THE DEPROLIFERATOR — Sometimes it seems as if neither the United States nor Russia got the message that the Cold War ended almost two decades ago. Previously I wrote about the Dooomsday Device, a back-up defense system that Russia developed in the 80s. In the aftermath of a nuclear attack, it ensures that, even if no civilian and military leaders are still around to issue the command, a retaliatory nuclear attack will still be launched. Depending on your point of view, it’s either the ultimate in deterrence or the most senseless act of revenge ever.which the United States could mount a nuclear attack, secure in the knowledge that Russia’s retaliatory warheads would, in effect, be just rain falling on an umbrella.
Like missile defense, Dead Hand, as the Russians call their Doomsday Device, exists to this day. Except theirs actually works.
If Russia clings to a Cold War mentality in other ways as well, who can blame it? The era combined the best of both worlds:
1. Stability, for those who believed in the illusion of deterrence, and. . .
2. Life on the edge, for those who knew the true extent to which the United States and the Soviet Union were actually at each other’s throats during the Eisenhower, Kennedy, and Reagan administrations.
Recently discussions were held in Moscow between Russian foreign ministry officials and representatives of Global Zero, the disarmament group that comprises former heads of state, foreign ministers, defense ministers, national security advisors, and military commanders. But it turns out Russia’s not ready for a new round of disarmament talks (at least not with those out of power).
The AP reports:
[Ground Zero member Richard] Burt said Russian officials appear to be concerned that steep cuts in their nuclear arsenal will leave them vulnerable to military threats.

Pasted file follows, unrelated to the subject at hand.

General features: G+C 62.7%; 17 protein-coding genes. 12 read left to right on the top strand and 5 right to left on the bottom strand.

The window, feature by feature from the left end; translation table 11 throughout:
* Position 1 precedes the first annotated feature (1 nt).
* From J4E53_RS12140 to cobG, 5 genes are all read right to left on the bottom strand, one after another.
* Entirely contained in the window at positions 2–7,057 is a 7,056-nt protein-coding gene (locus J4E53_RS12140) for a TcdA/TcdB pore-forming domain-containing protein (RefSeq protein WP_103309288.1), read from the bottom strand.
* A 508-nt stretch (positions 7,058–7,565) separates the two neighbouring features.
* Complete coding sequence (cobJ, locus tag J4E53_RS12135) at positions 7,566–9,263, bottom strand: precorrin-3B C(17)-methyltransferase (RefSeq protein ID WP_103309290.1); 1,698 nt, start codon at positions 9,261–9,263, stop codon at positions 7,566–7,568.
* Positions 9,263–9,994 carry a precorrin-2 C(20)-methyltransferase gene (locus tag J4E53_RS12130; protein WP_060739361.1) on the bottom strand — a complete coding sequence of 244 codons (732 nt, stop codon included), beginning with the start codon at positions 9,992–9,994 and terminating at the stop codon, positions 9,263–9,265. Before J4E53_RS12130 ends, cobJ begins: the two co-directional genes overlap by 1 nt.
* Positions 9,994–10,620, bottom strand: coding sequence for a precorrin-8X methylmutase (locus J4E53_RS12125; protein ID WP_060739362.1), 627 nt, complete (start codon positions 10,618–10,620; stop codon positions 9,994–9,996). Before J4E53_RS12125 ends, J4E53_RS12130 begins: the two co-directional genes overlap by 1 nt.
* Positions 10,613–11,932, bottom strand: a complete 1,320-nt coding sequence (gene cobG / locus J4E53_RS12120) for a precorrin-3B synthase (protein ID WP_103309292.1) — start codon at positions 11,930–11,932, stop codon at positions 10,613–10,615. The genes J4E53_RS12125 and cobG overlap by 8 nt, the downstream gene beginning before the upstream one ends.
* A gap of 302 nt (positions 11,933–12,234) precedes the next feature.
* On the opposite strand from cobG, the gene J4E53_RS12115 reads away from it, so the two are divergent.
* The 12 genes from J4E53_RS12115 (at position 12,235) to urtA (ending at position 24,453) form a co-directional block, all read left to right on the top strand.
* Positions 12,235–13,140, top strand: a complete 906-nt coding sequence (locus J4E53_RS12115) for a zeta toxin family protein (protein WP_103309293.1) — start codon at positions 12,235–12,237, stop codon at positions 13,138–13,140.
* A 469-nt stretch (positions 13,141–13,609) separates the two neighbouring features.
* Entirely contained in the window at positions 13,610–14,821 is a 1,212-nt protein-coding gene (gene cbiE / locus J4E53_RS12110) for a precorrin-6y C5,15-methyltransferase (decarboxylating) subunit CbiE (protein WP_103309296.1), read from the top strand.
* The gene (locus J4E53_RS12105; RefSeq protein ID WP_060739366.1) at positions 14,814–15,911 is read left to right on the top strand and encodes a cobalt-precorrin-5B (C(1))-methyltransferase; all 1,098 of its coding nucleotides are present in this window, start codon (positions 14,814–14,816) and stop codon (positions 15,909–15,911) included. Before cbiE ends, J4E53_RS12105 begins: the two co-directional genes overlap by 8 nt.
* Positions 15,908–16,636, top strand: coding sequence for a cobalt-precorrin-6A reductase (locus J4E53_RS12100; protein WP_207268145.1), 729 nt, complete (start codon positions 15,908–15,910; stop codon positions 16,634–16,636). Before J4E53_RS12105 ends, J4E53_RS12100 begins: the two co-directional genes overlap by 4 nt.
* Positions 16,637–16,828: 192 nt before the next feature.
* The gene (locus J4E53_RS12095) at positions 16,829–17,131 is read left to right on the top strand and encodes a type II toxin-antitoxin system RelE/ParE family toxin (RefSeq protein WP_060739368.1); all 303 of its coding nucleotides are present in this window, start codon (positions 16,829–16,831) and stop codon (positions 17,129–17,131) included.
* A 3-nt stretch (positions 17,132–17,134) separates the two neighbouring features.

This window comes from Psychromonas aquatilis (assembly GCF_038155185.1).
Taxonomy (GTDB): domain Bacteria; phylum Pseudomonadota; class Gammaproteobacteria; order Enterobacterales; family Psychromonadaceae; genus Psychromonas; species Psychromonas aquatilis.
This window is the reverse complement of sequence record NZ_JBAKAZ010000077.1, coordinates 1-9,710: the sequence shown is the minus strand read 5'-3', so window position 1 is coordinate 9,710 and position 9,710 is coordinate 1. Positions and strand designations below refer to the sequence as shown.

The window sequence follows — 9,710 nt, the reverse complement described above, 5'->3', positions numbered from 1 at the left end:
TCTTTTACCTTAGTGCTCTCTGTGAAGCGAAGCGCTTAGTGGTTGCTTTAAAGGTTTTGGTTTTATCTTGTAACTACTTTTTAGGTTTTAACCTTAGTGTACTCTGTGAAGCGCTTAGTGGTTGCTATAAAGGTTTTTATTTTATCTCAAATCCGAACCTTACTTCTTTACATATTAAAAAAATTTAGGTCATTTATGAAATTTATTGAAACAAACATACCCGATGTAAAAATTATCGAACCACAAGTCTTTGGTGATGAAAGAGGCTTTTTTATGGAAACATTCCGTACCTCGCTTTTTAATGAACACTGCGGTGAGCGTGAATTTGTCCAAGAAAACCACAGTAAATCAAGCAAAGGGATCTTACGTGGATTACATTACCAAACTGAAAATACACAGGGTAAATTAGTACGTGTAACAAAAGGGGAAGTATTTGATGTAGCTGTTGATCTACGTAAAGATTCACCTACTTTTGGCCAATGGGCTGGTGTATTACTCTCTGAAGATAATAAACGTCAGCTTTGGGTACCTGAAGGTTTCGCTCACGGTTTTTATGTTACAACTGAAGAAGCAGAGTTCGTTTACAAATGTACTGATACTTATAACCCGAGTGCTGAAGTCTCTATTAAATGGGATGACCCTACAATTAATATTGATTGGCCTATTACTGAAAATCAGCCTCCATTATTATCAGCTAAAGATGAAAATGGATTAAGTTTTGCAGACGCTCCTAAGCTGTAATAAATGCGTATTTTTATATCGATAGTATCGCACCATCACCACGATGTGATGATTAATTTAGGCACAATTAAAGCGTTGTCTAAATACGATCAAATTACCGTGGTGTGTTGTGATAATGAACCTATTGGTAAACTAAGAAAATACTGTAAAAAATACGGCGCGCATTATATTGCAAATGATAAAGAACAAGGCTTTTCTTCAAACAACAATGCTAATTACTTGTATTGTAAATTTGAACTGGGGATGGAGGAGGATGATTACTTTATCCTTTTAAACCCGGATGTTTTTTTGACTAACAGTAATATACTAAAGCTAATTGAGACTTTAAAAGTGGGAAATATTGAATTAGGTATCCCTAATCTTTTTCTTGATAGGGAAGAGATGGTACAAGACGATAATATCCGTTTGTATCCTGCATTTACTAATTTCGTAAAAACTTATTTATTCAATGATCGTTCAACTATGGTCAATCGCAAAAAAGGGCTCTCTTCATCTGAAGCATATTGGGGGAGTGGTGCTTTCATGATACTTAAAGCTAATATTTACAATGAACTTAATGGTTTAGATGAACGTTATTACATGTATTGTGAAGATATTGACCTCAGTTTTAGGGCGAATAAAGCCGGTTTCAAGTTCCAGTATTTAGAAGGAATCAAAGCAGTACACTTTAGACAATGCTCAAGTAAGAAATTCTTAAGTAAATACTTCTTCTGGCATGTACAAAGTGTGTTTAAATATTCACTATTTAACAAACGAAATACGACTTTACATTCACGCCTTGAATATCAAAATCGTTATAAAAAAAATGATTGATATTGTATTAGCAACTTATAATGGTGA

“There is I think a feeling in certain circles in the Russian defense establishment that their conventional forces are rundown and as a result they’re going to have to rely more on their nuclear forces,” Burt said.
Hasn’t that rationale informed many of Russia’s defense policies — as well as those of the United States at times — since the dawn of the nuclear age? According to a 2003 Nonproliferation Review article by Harold Feiveson and Ernst Jan Hogendoorn:
For Russia, the end of the Cold War did impact the country’s no-first-use policy — but in an unexpected direction. In 1993 — facing a precipitous drop in conventional military strength — Russia renounced the 1982 policy of no first use, and changed its declaratory policy to maintaining the option to use nuclear weapons against any nuclear armed aggressor, including non-nuclear states allied with a nuclear weapons state.
Today, not only is Russia dragging its feet on disarmament, but, as Simon Saradzhyan reports for Zurich’s International Relations and Security Network: [Russia’s] 2000 Military Doctrine asserts that Russia “reserves the right” to use nuclear weapons first “in response to large-scale aggression using conventional weapons in situations [such as] regional war.”
Not only is Russia dragging its feet on disarmament by continuing to retain the right to first use — in a regional war, no less — but, “Changes in the [follow-up] to the 2000 document include [allowing] use of nuclear weapons when repelling an aggression [in] even a local war.” Bear in mind that Russia’s “pledge to use nuclear weapons to defend itself and its allies failed to deter Russia’s foes” in the regional conflicts that it’s faced thus far in Chechnya and South Ossetia (not to mention Georgia). [Emphasis added.]
In fact, Saradzhyan quotes a retired Russian general who “argued that the new doctrine looks ‘detached from reality’.” Worst of all, he writes, “The planned expansion of the use of nuclear weapons will raise a lot of questions on how it conforms with” President Medvedev’s May 2009 commitment to Global Zero, which, five months later, looks like a passing fancy on his part.